There's a number of different ports reported by different people that FS uses to connect. This list should cover all eventualities.

Port(s)

Protocol Type

6667 TCP

3783 TCP

27900 TCP

28900 TCP

29900 to 29901 TCP

13139 BOTH TCP and UDP

6515 BOTH TCP and UDP

6500 TCP

2300 to 2400 UDP

23456 UDP

6073 UDP

6112 to 6122 UDP

80 TCP

With these ports open, you should have no problem getting a multiplayer game running. Opening the ports however is a little technical. When I tried to host a session, i discovered that whist FSX had allowed exceptions through windows Firewall, By broadband router had not. Instead i had to add the ports above to my broadband firewall. here's a basic idea of how to do it, although it will alter from router to router.

1. Log in to your routers homepage (usually 192.168.0.1)

2. you should have a selection marked 'Security' or simply 'port Forwarding' Click on this. almost all routers have a port forwarding ability. If you can't find it on yours, Google the model number to find out where it is.

3. Once you've clicked on 'security' 'setting' or whatever your routers options are, you'll probably be asked to log in to access the features selected. Chances are its something like 'admin' 'user' or even just blank. unless you've changed the login and password details yourself, it should be set to default. Again, Google is your friend and you should be able to find you routers default login details there.

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4. now that your into the advanced settings, you can add exceptions to your routers own firewall. I found that most of these ports weren't listed and I had to add them to the routers list. this is usually fairly simple.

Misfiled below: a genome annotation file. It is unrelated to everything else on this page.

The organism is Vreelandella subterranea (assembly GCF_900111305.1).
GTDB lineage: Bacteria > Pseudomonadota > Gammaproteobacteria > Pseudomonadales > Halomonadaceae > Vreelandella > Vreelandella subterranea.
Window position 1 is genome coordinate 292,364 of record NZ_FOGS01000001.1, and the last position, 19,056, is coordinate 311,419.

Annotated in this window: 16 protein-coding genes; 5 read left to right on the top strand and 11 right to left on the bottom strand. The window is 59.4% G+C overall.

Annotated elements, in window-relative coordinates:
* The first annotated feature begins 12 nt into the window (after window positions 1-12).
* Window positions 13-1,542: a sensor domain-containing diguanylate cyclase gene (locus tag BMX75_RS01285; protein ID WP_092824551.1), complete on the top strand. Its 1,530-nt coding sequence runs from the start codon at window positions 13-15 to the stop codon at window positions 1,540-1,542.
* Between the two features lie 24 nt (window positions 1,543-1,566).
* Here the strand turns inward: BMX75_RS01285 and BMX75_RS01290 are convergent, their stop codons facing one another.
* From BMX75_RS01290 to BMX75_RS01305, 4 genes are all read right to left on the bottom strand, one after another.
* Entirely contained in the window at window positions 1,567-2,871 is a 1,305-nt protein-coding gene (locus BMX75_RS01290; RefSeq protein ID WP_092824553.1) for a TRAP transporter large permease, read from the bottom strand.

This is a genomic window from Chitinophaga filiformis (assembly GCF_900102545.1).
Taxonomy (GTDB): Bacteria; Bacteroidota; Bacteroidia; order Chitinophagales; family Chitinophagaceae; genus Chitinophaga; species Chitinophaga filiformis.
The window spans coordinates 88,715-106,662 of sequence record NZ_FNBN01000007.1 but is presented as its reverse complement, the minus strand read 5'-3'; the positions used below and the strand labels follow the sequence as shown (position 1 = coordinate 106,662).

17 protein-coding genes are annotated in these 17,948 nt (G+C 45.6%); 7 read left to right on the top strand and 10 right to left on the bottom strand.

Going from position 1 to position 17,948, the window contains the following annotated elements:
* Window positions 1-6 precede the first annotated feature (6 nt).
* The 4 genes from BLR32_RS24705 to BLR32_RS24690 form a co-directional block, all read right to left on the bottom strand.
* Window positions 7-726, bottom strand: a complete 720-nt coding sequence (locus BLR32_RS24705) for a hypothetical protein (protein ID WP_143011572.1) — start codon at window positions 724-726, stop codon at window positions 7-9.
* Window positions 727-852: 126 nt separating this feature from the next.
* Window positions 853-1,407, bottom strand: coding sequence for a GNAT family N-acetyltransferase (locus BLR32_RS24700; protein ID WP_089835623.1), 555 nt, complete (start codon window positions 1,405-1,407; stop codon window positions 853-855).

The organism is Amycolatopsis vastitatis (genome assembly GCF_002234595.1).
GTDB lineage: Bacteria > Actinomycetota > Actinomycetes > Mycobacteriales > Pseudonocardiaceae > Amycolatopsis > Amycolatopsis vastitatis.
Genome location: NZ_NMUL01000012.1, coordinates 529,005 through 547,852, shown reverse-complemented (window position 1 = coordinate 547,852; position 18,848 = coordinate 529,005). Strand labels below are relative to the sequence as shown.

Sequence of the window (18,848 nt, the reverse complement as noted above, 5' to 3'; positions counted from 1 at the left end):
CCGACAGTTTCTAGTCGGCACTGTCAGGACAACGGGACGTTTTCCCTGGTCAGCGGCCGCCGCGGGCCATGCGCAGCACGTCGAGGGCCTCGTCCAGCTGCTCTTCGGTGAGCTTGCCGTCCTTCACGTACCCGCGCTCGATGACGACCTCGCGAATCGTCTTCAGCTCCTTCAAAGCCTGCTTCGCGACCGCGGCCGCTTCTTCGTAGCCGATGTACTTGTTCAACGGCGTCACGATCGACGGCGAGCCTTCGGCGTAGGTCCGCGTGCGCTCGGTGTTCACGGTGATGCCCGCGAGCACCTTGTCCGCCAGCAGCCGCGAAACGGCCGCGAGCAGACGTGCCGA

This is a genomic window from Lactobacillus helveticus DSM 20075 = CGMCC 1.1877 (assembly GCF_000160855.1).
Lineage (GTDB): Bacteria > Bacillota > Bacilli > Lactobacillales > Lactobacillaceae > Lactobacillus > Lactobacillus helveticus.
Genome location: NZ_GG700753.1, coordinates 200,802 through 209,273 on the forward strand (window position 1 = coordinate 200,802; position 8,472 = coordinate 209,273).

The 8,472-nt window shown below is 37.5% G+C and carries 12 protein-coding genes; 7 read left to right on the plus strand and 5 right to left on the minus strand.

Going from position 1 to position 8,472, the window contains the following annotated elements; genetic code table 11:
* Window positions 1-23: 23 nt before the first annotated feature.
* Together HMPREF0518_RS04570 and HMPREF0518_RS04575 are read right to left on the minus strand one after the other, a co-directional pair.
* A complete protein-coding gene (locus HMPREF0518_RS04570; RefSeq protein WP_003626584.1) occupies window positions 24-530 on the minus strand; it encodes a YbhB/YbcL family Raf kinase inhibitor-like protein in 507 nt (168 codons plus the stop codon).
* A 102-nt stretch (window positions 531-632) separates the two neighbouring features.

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5.To add a port, click on something like 'Services' you should then find an option to add a custom port to the list. This is really simple. you'll be asked for name, type, start port and finish port.

For name it's a good idea to call them something like FSX1. so you'll know exactly what the open ports are there for.

For type, well referring to the table above, it'll either be TCP, UDP or TCP/UDP

Start port is the number of the port

Finish port is usually the same number if your entering a single port or the last number in the sequence if your adding multiple ports (6112 to 6122 for example)

Once you've filled in the appropriate boxes. click save, apply or whatever the option is. You should then see the port you've just added in the services list. Do this for all the ports above numbering them FSX1, 2, 3 and so on.

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6. From here you can head back to your firewall or port forwarding screen. there should be two options, Outbound services and inbound services. all the ports we've added are to go into the Inbound service. There are two that also go into the outbound services as well. To Add the first port to the Inbound services section, click add. This should open up a new window. Again options will vary here depending on your router. from the pull down box, select FSX1

Next you should have a default action, usually Block Always. Change this to Allow always. Next you'll need to enter the IP address of the machine running FSX. This IS NOT the same IP address the public sees, rather the IP address assigned by your home network. To find out your PC network IP address go to the windows search bar in the start menu and type CMD

This will open a command Prompt. In the command prompt window type ipconfig This will list your ip address. the line you're looking for is IPv4 Address. it should read something like 192.168.0.x where 'x' is the number given to your computer by the router. take this number and enter it in the 'Send to LAN user' window or equivalent of your router. That's it, you've added the service to your routers firewall. do this for all the ports we opened and add them to the inbound side. to the outbound side, also add ports 23456 and 6073 to allow for two way communication between the host and the rest of the group.